Ayodhya Verdict: Meet VHP Leader Sharad Sharma, the Backroom Big Shot of Ram Mandir Movement

Ayodhya Verdict: Meet VHP Leader Sharad Sharma, the Backroom Big Shot of Ram Mandir Movement

Hailing from Ayodhya, Sharad Sharma has dedicated almost three decades of his life to the temple cause. Presently an official spokesperson for the VHP, his responsibilities straddle a number of roles.


Pranshu Mishra

Lucknow: It was in the heyday of the Ram temple movement in the mid-1980s that a youngster from Ayodhya found himself drawn towards the saffron brigade spearheading the campaign.

The boy though, in his late teens then, had a different disposition compared to others of his age who were driven towards the agitation by raging adrenaline. He was more fascinated by backroom activities rather than confrontation and skirmishes while leading from the front.

This is Sharad Sharma, who gradually moved on to become the man for all information and coordination not just among the Vishva Hindu Parishad (VHP) and saints and seers of Ayodhya, but also journalists from across the spectrum. Now in his late 40s, Sharma has dedicated almost three decades of his life to the cause of the Ram temple, while remaining in Ayodhya. Presently an official spokesperson for the VHP, his responsibilities transcend a number of roles.

For any journalist covering Ayodhya and the Ram Janmabhoomi-Babri Masjid dispute, Sharma stands out as one of the first persons to contact in the temple town. Sometime in the mid-1980s, Sharma, who hails from Ayodhya, gravitated towards the VHP and the temple movement that was gaining impetus.

“Those were stormy days in Ayodhya,” he told News18. “My association started with being a participant, like thousands of others. Gradually this association intensified. The fact that I was a local, came as an advantage, since I knew Ayodhya, its geography, mandirs, saints and seers. This soon developed into a mechanism where I was more like an errand guy between the VHP leaders on one hand and saints and seers on the other.”

By the time Babri Masjid was torn down in 1992, Sharma was already working with the Bajrang Dal, but in an administrative capacity: managing the office chores at Karsevak Puram. He says, “On the fateful day of December 6, 1992, when the demolition took place, not for once did I venture near the disputed site. That’s because I was busy managing hectic activities at Karsevak Puram. It was only later in the evening, after the demolition had taken place, that I got a chance to visit the spot.”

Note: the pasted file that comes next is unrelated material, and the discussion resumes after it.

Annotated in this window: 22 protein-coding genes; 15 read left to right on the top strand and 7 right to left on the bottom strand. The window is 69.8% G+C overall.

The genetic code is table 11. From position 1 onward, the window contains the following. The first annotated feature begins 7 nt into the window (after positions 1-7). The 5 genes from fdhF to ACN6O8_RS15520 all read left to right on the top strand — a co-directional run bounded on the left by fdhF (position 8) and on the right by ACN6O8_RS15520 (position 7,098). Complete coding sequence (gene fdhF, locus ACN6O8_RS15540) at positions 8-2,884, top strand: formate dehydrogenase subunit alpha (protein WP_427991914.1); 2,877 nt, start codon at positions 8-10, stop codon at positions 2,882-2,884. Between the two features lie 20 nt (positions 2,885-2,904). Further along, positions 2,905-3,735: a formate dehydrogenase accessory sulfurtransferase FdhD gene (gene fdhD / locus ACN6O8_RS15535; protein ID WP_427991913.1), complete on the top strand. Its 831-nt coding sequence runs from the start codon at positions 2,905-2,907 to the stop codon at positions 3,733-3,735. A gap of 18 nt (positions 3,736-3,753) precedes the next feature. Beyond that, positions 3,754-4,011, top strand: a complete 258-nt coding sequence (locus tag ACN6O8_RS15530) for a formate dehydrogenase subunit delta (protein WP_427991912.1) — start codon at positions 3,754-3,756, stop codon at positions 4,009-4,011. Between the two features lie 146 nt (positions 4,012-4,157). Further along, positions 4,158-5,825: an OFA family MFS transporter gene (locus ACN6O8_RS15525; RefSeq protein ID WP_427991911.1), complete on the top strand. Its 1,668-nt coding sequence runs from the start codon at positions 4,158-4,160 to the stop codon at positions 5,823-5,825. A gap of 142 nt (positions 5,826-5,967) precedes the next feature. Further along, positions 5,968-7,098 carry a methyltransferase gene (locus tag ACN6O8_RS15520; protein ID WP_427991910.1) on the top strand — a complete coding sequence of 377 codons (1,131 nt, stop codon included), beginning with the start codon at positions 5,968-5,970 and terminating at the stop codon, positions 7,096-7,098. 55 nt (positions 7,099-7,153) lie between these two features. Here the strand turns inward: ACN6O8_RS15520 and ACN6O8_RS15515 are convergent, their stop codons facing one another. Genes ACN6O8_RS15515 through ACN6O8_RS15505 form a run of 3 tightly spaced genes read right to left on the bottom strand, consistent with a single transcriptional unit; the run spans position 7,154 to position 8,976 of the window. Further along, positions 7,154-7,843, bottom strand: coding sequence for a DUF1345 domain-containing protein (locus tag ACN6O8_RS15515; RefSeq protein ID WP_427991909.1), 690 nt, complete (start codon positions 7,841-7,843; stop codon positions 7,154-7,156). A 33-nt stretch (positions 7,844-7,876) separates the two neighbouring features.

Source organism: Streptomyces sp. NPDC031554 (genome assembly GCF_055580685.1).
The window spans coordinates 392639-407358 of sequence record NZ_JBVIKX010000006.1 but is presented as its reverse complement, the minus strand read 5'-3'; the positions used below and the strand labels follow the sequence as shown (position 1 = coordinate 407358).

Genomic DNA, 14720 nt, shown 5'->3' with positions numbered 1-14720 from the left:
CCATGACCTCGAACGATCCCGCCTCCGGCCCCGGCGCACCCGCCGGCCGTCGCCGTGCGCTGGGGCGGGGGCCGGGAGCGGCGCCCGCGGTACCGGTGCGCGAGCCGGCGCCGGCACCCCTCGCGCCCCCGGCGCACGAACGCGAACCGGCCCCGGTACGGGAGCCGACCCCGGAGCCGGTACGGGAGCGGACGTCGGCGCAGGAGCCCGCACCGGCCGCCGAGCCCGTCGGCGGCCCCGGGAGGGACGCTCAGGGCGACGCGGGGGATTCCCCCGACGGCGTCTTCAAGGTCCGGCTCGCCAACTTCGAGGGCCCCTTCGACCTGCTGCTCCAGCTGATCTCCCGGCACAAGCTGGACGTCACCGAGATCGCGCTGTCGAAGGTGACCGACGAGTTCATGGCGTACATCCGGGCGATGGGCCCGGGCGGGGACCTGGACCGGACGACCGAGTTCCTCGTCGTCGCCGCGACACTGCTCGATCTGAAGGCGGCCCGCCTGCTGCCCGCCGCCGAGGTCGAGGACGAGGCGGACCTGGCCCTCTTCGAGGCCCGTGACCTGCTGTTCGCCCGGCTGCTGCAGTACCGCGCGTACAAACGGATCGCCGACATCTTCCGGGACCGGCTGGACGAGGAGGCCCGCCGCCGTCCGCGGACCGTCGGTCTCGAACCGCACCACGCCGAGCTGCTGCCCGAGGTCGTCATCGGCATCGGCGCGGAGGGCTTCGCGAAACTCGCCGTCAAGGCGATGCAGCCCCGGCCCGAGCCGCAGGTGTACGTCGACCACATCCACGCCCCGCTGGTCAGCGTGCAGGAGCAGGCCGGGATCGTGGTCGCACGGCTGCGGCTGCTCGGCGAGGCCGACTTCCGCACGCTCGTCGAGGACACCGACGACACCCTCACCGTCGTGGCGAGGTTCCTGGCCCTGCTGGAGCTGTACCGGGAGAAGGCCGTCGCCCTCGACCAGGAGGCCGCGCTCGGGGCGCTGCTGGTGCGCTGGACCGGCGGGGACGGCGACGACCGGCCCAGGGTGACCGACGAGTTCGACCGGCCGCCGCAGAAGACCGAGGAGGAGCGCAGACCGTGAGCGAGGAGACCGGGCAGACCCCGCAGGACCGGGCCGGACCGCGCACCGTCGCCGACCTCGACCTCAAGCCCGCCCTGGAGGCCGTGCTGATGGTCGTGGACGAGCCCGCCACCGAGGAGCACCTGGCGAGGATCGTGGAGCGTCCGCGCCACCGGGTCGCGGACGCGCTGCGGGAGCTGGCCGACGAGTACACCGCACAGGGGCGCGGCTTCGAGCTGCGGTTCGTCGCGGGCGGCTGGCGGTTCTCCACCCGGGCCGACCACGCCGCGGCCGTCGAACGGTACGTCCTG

Following the incident, as Ayodhya started to cool down, Sharma remained firm on his commitment. For him, things were not over and, hence, he decided to devote his life to the cause he’s so cherished. Refraining from moving back to a domestic life or pursue a career as a lawyer, after completing his LLB, he went along with the VHP, and continued to be a key person in Ayodhya.

In 1998, he was made the spokesperson of the VHP and Karsevak Puram became his address. So what has his role been since then? “The responsibility of coordinating, passing on communications to prominent saints and seers was one of the biggest tasks and opportunities I got,” he said.

“It was my responsibility to coordinate and travel along with Ram Janmabhoomi Nyas chairman, Mahant Ramchandra Paramhans Das ji, a crucial figure in the Ram temple movement to important meetings held across the country.” Visits of the mahant to Goa, Gujarat, Delhi and elsewhere on the VHP’s call were in Sharma’s company. After Paramhans Das passed away, Sharma started discharging similar duties with Mahant Nritya Gopal Das.

Apart from coordination between two key axes of the temple movement, that is the VHP, and saints and seers, Sharma has also been a pivotal person supervising the Ram Mandir Karyashala, where carving of stones has continued for years in anticipation of the time when way for construction of the temple would be cleared.

“Though in recent days work at the Karyashala has been stopped in order to ensure a peaceful atmosphere ahead of the Supreme Court verdict, around 70 per cent of the stones needed for the proposed Ram temple have been carved,” he said. “A lot of stones still remain in deposit at the workshop.”

For journalists from across the country and even abroad, Sharma has been the point person when it comes to getting the perspective of the VHP and temple movement on the ground. He continues to discharge his duties in this role even today, with the apex court judgement on the title suit just days away.

So what are his plans after the historic verdict? Sharma said, “As of now, our focus is to ensure that harmony prevails in society and everyone accepts the court verdict. What is in store ahead is part of the future, so there is no need to comment on it.”

Next Story